Today, every Rwandan investor who would have watched in envy at the variety of investment options available in stock exchanges in neighbouring countries now watches with glee as yet another Rwandan company lists on the now fully fledged Rwanda Stock Exchange.
Even better, the Bank of Kigali’s Initial Public Offer (IPO) is just one of expected many coming up this year and later as the Rwanda government seeks to privatize state firms which it has successfully nurtured into successful businesses which now need to expand naturally hence the need for funds.
Such companies will include the likes of mobile phone giant MTN and insurance leader SONARWA.
The excitement to invest in shares is understandably palpable because those Rwandans who invested in the country’s first IPO in BLALIRWA have not regretted as they have seen the value of their shares rise by price and have even already received dividends i.e. their share of profits for the period in which they have been part owners in their business.
However, investors should always remember the investment in shares famous disclaimer – share prices can rise or fall. Why then does everybody convince us to buy shares if they do not know if shares will rise or fall?
The answer is in the strengths and weaknesses of the business. Normally, the financial history of a business is the safest way to tell how the business will behave in the future.
That is the reason why the IPO promoters direct all interested investors to read the company’s prospectus which is widely available for free. In the prospectus is the ‘audited’ state of health of the company – meaning the financial stage of the company which has been checked by independent bodies and found to be true.
Every young investor may not know or understand how to read a prospectus, but this is the time to learn and get ahead of the completion.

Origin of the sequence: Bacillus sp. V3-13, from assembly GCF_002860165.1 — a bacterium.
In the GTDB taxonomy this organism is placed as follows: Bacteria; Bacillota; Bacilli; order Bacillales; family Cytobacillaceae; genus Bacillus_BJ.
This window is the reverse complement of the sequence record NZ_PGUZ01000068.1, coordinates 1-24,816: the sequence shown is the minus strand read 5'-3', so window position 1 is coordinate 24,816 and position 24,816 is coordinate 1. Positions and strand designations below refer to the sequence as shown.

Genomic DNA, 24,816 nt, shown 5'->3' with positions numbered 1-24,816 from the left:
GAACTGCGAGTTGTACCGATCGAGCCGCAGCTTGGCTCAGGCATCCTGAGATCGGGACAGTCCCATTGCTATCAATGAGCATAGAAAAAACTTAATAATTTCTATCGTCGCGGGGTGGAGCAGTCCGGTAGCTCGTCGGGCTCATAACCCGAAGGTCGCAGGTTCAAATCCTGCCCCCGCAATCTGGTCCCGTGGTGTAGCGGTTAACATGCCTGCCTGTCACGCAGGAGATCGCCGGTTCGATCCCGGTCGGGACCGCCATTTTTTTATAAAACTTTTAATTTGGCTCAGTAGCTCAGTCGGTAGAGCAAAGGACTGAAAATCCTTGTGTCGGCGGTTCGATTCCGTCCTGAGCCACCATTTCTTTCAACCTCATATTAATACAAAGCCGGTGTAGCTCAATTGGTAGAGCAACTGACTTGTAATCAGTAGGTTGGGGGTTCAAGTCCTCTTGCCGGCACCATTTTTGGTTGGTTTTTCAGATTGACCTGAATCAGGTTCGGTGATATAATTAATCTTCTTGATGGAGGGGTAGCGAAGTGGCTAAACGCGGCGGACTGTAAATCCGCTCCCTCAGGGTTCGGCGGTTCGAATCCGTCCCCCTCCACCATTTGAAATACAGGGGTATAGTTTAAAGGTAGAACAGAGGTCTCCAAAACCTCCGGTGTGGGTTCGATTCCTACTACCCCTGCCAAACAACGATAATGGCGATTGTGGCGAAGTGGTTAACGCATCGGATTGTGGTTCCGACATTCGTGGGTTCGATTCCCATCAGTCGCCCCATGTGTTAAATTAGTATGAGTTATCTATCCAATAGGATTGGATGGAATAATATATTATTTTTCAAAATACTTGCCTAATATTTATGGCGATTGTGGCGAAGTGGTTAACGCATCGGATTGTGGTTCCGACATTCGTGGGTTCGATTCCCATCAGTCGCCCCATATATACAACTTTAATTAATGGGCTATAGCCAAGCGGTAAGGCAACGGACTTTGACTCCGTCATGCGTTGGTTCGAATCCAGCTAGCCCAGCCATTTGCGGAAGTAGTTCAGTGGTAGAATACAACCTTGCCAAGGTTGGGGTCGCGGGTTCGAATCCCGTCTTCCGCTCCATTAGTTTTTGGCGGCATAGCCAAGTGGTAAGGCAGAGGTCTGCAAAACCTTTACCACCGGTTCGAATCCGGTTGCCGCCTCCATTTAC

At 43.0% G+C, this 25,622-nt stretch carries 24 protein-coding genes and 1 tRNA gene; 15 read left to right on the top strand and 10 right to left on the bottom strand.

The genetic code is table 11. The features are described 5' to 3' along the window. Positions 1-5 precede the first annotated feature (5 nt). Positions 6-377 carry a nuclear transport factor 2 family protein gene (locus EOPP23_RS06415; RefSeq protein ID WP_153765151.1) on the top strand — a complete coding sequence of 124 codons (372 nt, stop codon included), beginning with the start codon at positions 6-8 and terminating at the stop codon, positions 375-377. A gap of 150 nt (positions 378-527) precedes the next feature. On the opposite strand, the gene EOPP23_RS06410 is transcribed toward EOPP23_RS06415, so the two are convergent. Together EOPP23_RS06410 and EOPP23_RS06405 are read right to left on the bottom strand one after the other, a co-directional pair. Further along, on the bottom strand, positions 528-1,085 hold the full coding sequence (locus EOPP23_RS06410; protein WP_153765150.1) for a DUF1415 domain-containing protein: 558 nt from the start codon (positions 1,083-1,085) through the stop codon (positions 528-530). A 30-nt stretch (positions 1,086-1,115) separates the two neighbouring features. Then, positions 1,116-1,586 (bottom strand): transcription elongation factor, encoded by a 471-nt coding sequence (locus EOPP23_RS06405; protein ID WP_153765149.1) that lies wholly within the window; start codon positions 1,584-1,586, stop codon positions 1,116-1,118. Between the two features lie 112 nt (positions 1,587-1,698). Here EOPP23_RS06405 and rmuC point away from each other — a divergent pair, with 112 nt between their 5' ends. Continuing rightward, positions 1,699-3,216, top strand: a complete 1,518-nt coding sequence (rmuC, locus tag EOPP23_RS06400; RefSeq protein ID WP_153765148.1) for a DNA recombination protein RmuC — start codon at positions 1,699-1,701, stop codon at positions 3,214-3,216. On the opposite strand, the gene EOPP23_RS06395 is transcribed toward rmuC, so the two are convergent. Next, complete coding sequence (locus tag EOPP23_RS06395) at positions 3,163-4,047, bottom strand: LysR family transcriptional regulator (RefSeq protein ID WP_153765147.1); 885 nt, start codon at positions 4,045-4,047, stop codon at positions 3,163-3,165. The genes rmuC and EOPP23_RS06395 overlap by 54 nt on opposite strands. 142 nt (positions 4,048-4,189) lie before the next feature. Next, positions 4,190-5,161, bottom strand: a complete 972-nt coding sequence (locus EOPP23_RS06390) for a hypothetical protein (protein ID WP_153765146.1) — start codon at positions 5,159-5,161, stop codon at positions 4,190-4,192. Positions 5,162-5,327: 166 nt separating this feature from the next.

Ideally, what really matters in an IPO are a company’s fundamentals. If a company has strong fundamentals then it has good long term prospects while a company with weak fundamentals may have good short term prospects but poor long term expectations.
The logic in investing in shares is to hold shares long enough beyond the habitual lows and highs and harvest from the natural growth in value of shares in a healthy growing company.
This whole IPO period is a time to ask as many questions as one can. Investment advisors will be willing to answer you to questions whether or not you have the money to buy shares because they have no way of knowing.
And so are the multitudes of IPO ‘instructors’ and customer care advisors who are located in Bank of Kigali branches. It is the time for them to help you understand what fundamentals you should be looking for in a company that you wish to invest in.
In most parts of the world, and indeed in other east African countries, it is those individuals who took to understanding how the stock exchange works while everybody was still pessimistic about it, that really became the first silent stock exchange millionaires.
So if you are really interested in playing the stock exchange this is a wonderful opportunity to seek information or to sacrifice Rwf 12,500 to break into the Rwanda stock exchange even if not for the value of the money and just to help you understand the dynamic and trends of stock exchange investing.